- Refuel on land to reduce any chances of spilling oil or gas into the water.
- Slow down when filling the tank, don't over-fill, catch any accidental spills with an absorbent pad, and dispose of it properly.
- Check and clean your engine well away from shorelines. Water and oil don't mix and can harm the water's delicate micro-organisms as well as the animals who feed on them, potentially upsetting the entire food chain.
- In shallow waters, boats may stir up the bottom, suspending sediments which limit light penetration and depleting oxygen. This can affect fish and bird feeding. To avoid this effect, ride in main channels, and limit riding in shallow water.
- When it is necessary to ride in shallow water, keep watercraft at an idle speed. In coastal areas be aware of low tide. The waters may be substantially more shallow at these times revealing sea grass beds and other delicate vegetation.
Even though PWCs don't have an exposed propeller, you must take caution if you operate near shore.
Vegetation such as sea grasses are delicate nursery grounds where many of the fish in our waters originate.
Weeds, grasses and other plant life are not good for your PWC. Ingestion of these into your craft may cause engine or pump problems, and reduce performance. Stay Away!
When possible, operate well away from shore because, typically, wildlife inhabit the vegetation along the shore's edge. The least amount of disturbance is in the marked channels or the deeper areas of a lake or river. If at all possible, stay in main channels.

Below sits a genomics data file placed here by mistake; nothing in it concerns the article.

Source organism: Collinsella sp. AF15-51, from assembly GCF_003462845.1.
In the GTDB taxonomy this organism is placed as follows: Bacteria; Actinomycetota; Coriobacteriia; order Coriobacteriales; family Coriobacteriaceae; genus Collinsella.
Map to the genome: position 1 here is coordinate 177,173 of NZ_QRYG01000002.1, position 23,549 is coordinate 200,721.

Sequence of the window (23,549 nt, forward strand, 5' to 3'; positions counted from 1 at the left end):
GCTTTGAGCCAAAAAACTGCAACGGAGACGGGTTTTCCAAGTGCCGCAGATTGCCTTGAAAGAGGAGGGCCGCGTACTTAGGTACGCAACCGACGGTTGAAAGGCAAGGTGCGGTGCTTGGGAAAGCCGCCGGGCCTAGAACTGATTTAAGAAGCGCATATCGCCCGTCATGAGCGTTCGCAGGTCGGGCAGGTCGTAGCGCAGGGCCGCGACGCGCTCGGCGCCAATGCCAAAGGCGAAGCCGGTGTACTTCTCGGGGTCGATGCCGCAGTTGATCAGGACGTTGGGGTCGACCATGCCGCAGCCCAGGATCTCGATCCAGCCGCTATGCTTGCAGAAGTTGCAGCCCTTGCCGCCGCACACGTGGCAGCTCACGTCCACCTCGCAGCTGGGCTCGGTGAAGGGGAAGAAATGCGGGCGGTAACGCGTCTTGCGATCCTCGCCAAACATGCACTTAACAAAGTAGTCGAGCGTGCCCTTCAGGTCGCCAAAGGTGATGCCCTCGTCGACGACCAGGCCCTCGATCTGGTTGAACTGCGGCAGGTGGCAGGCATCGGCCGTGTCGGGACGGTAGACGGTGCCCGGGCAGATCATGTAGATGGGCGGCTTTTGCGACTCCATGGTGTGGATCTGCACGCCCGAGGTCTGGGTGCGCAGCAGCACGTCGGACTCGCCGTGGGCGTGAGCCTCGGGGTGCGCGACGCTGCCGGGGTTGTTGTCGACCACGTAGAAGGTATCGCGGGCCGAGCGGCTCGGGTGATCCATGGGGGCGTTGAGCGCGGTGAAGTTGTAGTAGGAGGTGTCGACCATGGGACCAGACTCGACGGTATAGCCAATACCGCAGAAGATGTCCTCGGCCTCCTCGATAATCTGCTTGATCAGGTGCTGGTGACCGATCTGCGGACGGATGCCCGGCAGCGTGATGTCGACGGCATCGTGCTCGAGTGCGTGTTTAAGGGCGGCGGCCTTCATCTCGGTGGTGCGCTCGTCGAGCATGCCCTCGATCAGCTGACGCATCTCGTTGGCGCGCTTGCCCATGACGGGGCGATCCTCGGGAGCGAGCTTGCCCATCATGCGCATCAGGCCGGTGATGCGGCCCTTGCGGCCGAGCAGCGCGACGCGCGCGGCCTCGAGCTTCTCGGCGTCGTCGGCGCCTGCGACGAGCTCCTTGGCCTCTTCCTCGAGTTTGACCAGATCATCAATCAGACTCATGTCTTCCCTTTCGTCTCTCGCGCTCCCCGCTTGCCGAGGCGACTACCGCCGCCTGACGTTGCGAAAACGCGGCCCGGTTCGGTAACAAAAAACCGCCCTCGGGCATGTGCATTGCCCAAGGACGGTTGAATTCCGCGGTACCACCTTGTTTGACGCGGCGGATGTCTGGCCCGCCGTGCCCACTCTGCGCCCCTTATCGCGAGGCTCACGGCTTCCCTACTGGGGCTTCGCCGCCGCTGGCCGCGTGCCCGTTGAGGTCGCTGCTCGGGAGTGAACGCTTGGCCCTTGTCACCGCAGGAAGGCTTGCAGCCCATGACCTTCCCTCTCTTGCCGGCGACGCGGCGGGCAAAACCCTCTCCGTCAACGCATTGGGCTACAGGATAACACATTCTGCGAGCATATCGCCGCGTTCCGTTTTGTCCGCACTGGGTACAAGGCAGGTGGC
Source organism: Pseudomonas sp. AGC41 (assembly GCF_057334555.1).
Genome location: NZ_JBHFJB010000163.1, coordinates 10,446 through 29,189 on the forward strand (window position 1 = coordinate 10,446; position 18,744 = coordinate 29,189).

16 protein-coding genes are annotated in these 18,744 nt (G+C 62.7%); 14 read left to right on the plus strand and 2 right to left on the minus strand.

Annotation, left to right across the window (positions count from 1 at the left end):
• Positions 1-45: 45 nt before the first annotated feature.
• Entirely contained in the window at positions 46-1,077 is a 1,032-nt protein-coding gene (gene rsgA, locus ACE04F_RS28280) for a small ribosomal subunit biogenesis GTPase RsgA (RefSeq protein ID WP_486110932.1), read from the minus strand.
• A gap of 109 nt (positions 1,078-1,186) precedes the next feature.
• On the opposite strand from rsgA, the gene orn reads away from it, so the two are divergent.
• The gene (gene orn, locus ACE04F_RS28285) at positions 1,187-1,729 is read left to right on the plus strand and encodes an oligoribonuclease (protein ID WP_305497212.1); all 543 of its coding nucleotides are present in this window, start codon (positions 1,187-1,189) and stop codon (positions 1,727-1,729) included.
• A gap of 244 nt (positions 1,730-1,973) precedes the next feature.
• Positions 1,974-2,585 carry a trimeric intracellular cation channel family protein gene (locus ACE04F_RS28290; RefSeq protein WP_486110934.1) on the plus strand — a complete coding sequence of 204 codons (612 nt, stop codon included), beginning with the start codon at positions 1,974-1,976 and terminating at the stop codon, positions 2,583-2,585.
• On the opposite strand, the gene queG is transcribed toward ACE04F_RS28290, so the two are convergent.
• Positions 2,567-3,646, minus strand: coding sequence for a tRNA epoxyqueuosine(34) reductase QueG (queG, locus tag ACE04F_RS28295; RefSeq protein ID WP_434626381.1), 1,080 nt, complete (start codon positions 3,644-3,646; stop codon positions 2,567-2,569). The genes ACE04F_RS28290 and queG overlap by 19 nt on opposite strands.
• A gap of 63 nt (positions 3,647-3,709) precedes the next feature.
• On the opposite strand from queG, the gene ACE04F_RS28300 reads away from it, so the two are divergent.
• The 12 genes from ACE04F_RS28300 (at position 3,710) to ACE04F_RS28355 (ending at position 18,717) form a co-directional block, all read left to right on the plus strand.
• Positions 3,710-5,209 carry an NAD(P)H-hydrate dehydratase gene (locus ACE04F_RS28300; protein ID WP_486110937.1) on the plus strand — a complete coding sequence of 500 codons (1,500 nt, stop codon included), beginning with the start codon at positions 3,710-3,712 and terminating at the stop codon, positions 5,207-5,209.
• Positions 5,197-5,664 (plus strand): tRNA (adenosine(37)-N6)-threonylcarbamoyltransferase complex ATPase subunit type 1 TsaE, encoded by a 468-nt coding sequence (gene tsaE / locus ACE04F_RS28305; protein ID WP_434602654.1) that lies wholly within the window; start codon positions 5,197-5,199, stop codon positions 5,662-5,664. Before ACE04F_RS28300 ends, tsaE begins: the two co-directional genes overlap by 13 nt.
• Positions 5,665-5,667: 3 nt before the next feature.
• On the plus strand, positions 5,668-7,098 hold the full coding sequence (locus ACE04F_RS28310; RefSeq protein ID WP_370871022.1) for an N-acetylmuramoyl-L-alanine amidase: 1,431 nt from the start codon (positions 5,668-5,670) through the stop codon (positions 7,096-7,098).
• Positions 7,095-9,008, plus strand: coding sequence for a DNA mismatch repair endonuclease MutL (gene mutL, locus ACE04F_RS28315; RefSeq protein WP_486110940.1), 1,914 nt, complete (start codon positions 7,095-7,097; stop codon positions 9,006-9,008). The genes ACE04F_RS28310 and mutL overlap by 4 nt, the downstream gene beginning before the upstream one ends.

Excessive boat wakes may contribute to shoreline erosion, especially in narrow streams and inlets. Erosion is a concern for all shorelines including rivers, lakes, and oceans.
The slow destruction of shorelines affects the habitats of plants and animals. Near the shore avoid high speeds which create wakes and observe posted no wake zones.
Be aware that the noise and movements of boats may disturb bird populations. Steer clear of posted bird nesting areas.
Many migratory birds are easily stressed and especially vulnerable during their migration period. Birds will typically fly away from disturbing noises and any unnecessary expenditure of energy can harm a feeding or resting bird.
Bird rookeries are especially vulnerable to noise from boats, including personal watercraft. Nesting birds may fly from the nest exposing unprotected eggs and hatchlings to the sun's heat or predators.
Do not harass wildlife by chasing or interrupting feeding, nesting, or resting. Harassment is defined as any action that may cause an animal to deviate from its normal behavior. It is illegal and can unduly stress wildlife.
Mammals such as sea otters, sea lions, manatees and whales can be injured from direct impact by boats traveling at high speeds. Ride at controlled speeds so you can see any animals ahead of you. Avoid area of high animal population. If you hit an animal report it to your local wildlife commission. There may be a chance to save its life.